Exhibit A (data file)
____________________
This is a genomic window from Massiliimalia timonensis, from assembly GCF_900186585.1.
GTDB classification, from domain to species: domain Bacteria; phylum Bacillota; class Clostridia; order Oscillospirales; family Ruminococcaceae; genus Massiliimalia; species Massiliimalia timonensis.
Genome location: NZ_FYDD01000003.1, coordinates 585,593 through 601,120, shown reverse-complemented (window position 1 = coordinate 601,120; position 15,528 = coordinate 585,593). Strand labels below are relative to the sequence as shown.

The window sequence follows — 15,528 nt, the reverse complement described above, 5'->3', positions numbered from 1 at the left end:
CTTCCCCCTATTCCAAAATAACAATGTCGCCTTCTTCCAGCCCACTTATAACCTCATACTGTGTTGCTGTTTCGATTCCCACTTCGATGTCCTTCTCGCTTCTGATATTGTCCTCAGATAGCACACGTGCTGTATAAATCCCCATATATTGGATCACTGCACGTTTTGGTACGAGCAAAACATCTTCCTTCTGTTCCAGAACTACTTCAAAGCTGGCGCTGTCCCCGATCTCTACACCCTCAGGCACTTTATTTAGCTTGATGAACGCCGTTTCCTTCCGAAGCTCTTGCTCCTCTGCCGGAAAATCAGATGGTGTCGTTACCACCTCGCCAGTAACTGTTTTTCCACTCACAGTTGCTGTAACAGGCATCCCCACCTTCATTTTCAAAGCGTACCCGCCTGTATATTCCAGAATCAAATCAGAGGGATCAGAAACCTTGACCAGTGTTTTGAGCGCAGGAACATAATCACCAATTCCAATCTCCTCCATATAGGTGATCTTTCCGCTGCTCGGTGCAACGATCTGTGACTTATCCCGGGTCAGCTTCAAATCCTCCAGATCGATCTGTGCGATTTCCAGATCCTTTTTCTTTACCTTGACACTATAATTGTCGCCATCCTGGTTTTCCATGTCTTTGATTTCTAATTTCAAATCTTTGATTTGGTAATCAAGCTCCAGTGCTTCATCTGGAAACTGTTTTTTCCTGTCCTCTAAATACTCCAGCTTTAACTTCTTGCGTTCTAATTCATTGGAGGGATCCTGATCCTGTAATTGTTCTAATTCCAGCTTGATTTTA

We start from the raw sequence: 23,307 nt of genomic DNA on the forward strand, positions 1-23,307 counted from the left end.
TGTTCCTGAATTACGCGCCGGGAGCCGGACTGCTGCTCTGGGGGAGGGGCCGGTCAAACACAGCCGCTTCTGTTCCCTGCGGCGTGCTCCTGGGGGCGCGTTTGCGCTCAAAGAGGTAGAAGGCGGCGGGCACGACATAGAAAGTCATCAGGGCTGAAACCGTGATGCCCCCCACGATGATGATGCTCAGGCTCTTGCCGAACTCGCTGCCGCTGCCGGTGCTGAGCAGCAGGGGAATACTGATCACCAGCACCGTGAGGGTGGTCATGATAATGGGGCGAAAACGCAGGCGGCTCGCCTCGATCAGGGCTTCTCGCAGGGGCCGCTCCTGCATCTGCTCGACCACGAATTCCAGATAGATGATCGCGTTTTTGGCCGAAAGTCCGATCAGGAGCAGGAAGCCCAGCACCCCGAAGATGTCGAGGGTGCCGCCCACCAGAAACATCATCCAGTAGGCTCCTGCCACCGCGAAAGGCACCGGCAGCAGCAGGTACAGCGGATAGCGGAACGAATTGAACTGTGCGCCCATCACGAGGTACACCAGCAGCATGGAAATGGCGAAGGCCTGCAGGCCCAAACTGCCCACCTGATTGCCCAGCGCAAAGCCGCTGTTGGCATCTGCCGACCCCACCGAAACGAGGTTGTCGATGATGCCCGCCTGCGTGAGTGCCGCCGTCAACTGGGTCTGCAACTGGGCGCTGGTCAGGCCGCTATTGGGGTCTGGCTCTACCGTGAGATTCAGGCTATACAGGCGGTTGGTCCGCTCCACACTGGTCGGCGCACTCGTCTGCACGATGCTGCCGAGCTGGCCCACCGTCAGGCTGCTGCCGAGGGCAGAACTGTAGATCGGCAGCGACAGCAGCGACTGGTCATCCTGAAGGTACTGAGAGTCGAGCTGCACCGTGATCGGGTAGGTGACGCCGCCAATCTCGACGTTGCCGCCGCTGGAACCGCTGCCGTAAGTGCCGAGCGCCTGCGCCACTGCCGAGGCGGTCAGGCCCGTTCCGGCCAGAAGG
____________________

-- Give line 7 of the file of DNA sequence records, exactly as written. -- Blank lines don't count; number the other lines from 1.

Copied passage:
TGTTCCTGAATTACGCGCCGGGAGCCGGACTGCTGCTCTGGGGGAGGGGCCGGTCAAACACAGCCGCTTCTGTTCCCTGCGGCGTGCTCCTGGGGGCGCGTTTGCGCTCAAAGAGGTAGAAGGCGGCGGGCACGACATAGAAAGTCATCAGGGCTGAAACCGTGATGCCCCCCACGATGATGATGCTCAGGCTCTTGCCGAACTCGCTGCCGCTGCCGGTGCTGAGCAGCAGGGGAATACTGATCACCAGCACCGTGAGGGTGGTCATGATAATGGGGCGAAAACGCAGGCGGCTCGCCTCGATCAGGGCTTCTCGCAGGGGCCGCTCCTGCATCTGCTCGACCACGAATTCCAGATAGATGATCGCGTTTTTGGCCGAAAGTCCGATCAGGAGCAGGAAGCCCAGCACCCCGAAGATGTCGAGGGTGCCGCCCACCAGAAACATCATCCAGTAGGCTCCTGCCACCGCGAAAGGCACCGGCAGCAGCAGGTACAGCGGATAGCGGAACGAATTGAACTGTGCGCCCATCACGAGGTACACCAGCAGCATGGAAATGGCGAAGGCCTGCAGGCCCAAACTGCCCACCTGATTGCCCAGCGCAAAGCCGCTGTTGGCATCTGCCGACCCCACCGAAACGAGGTTGTCGATGATGCCCGCCTGCGTGAGTGCCGCCGTCAACTGGGTCTGCAACTGGGCGCTGGTCAGGCCGCTATTGGGGTCTGGCTCTACCGTGAGATTCAGGCTATACAGGCGGTTGGTCCGCTCCACACTGGTCGGCGCACTCGTCTGCACGATGCTGCCGAGCTGGCCCACCGTCAGGCTGCTGCCGAGGGCAGAACTGTAGATCGGCAGCGACAGCAGCGACTGGTCATCCTGAAGGTACTGAGAGTCGAGCTGCACCGTGATCGGGTAGGTGACGCCGCCAATCTCGACGTTGCCGCCGCTGGAACCGCTGCCGTAAGTGCCGAGCGCCTGCGCCACTGCCGAGGCGGTCAGGCCCGTTCCGGCCAGAAGG